As a makeup artist, this is a question I get asked a lot and it’s a topic that’s always met with a certain degree of suspicion from makeup artists. I don’t always use primer on my clients because I think whether or not you actually need a primer depends on your skin type. If I’m working on skin that is relatively smooth and a normal skin type then I always stick to prepping the skin with the correct type of moisturizer and follow with makeup. Don’t get me wrong, I’m not saying you need perfect skin to get away with not having to use primer. I also believe that if you prep the skin with the right moisturizers and products that the skin needs, then you may not need primer. Let me explain what a primer actually does which will then give you a better understanding of whether you actually need it.

A primer acts as a barrier on the skin between your skin and the makeup. It ‘primes’ the surface of the skin ready for makeup. So for example, if you have visibly larger pores or uneven texture then a smoothing primer will help to smooth the surface of the skin which gives you the kind of surface that foundation glides onto better without sitting in all those dips or craters on the skin. If you have very oily skin then a primer can help to absorb excess oil underneath the foundation which prevents your foundation from separating on the skin. I often hear clients saying they have oily skin yet when I analyze their skin it’s far from oily. It really comes down to understanding your own skin better and this is the only way you will know what your skin needs. If you have dry skin then you may benefit from a hydrating primer to avoid your skin from looking cakey or the foundation separating on the skin. When you apply moisturizer to dry skin, your skin drinks up and absorbs the moisturiser fairly quickly so a hydrating primer can act like a veil on top of your moisturizer to avoid your skin sucking all the water out of the foundation which in turn then turns cakey.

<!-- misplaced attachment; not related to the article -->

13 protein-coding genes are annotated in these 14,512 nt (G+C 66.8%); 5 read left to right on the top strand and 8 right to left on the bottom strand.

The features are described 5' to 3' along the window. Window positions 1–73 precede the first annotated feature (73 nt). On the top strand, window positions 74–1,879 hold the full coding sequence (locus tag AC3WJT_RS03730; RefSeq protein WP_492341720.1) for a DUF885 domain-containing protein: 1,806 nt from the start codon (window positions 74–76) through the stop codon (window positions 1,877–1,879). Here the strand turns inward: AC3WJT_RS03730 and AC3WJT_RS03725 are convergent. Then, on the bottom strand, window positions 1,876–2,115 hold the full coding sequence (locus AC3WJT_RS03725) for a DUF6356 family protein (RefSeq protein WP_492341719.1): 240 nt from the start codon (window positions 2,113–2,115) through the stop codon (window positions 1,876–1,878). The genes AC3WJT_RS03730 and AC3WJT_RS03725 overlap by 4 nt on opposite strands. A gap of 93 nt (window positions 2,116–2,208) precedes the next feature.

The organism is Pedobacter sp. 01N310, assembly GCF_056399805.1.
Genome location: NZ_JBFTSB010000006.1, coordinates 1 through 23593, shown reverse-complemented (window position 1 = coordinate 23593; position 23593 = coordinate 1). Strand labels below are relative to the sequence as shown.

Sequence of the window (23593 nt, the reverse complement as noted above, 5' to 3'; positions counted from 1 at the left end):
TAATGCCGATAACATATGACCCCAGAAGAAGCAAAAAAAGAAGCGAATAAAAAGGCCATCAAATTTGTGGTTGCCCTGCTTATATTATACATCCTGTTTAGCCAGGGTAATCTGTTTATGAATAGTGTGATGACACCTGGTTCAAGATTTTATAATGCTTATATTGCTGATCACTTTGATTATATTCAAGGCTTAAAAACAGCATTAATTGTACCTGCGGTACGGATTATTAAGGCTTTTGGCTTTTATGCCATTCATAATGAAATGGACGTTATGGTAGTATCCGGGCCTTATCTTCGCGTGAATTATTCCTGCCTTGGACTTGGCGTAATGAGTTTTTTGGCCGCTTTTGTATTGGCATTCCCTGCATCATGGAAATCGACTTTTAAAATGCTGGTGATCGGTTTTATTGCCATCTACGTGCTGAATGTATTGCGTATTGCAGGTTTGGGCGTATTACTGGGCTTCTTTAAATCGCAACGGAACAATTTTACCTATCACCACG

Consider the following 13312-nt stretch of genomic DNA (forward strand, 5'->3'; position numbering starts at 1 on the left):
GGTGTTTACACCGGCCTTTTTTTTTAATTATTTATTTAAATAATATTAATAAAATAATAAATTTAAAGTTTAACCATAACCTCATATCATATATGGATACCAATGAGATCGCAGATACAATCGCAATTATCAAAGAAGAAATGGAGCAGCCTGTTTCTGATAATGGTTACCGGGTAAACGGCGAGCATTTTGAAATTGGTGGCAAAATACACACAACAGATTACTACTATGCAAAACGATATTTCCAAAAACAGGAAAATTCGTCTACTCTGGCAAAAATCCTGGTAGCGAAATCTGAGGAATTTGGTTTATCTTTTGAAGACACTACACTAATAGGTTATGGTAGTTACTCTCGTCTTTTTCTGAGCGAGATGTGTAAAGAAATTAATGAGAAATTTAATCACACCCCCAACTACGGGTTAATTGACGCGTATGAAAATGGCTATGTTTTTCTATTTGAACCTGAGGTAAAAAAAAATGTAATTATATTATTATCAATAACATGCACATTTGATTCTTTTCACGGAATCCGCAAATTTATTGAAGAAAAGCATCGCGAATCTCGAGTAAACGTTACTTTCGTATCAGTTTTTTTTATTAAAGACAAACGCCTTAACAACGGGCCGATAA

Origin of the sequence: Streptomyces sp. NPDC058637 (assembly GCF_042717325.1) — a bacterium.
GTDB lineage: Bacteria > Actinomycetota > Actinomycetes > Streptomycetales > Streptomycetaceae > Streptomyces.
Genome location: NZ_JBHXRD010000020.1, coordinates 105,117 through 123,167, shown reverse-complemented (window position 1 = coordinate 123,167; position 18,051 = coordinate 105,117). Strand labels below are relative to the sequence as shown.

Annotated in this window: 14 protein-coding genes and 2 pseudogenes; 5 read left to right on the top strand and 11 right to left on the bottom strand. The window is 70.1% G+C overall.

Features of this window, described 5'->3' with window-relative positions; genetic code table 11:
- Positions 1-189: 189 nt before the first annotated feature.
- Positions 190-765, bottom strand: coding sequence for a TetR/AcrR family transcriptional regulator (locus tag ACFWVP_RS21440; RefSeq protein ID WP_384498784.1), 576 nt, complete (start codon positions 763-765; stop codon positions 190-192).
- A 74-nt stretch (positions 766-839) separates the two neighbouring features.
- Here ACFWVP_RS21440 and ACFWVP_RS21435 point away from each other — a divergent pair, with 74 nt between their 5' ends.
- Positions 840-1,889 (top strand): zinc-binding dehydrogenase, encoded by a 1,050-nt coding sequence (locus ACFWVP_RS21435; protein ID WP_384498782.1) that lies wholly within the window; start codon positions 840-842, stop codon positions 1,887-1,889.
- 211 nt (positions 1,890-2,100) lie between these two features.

When a primer claims to keep your makeup on for longer, I stay away. My rule of thumb is that if I want my foundation to last longer then I don’t apply as many products to my skin before hand. The more products you apply before foundation, the more likely it is that your foundation won’t look as fresh and last as long. The only primers you should entertain are mattifying, hydrating, smoothing or color correcting primers.

There are far too many targeted primers available on the market which make it confusing for the consumer to figure out what they actually need. I personally feel this is just clever marketing and there shouldn’t be so many options when you don’t actually need such a large variety of primers. I’m hoping this has helped you understand the world of primers a bit better and that you now know if you actually need one!